“I knew long before it began that 1963 was going to be a hectic, and probably an eventful, season. But I could never have dreamed that the climax of the year’s racing would be an afternoon on which I would rise to the heights of happiness and plunge to the depths of misery all within a few hours”
Jim Clark at the Wheel, February 1964
Lotus boss Colin Chapman worked his star turn hard and Jim Clark was ultra-keen to please at this stage of his career. Though shy with strangers, he revelled in his public displays of virtuosity. Driving was how he expressed himself best. Time spent at his family’s Borders farm recharged the batteries, but he was most serene behind the wheel. It was where his doubts, worries and rivals fell away.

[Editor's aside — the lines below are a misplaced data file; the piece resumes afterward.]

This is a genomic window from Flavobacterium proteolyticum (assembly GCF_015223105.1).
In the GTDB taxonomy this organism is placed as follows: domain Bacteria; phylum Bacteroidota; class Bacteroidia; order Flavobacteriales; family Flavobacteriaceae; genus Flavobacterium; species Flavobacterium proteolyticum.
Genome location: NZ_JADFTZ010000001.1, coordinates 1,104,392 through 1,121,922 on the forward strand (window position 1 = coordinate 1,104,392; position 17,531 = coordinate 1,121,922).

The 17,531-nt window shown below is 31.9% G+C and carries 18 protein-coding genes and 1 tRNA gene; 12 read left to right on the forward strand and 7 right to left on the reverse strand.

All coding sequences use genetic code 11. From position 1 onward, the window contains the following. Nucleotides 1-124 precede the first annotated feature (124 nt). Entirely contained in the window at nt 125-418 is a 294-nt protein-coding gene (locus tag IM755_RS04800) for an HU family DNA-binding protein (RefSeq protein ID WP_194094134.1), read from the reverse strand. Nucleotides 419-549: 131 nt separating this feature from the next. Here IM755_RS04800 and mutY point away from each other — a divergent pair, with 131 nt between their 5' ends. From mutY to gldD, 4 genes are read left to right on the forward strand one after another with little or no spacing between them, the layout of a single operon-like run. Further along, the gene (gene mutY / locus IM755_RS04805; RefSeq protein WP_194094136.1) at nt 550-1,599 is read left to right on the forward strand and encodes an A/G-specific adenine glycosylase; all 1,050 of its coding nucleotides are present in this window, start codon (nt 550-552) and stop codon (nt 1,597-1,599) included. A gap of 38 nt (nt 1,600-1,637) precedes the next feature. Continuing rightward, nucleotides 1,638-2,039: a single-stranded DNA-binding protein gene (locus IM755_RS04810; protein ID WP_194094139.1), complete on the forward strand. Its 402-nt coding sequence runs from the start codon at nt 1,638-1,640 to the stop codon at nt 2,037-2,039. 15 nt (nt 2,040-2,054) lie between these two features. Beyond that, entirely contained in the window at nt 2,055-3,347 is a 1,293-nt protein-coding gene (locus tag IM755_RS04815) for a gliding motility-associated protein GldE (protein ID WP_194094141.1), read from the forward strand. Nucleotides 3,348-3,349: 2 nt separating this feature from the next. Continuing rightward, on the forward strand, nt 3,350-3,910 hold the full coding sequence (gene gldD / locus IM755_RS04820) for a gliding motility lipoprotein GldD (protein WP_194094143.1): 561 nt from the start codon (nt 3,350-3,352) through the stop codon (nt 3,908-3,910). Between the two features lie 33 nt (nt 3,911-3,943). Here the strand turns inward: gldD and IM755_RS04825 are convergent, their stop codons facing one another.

He could with apparent ease drive anything faster than anyone else could or cared to. This talent had broadened his horizons and he was eager for yet more new challenges: it was in 1963, with its added incentive of the Indianapolis 500 – a journey into the unknown – that he confirmed his greatness.
A year to savour: Jim Clark’s diary
7th Clark samples the prototype Lotus Indycar at Snetterton. A lengthened, strengthened Type 25 F1 chassis, the Type 29 features (for now) ‘stack’ exhausts, symmetrical suspension and bolt-on wheels. Despite a recalcitrant 4.2-litre pushrod Ford V8, he beats easily his 2.5-litre F1 track record, and impresses when his report of an exhaust rattle unearths a spare bolt caught between tub and primaries.
14th With Chapman and the 29, now painted green, he flies to LA, meets Dan Gurney and his crew and travels with them to Ford’s five-mile banked oval at Kingman, Arizona.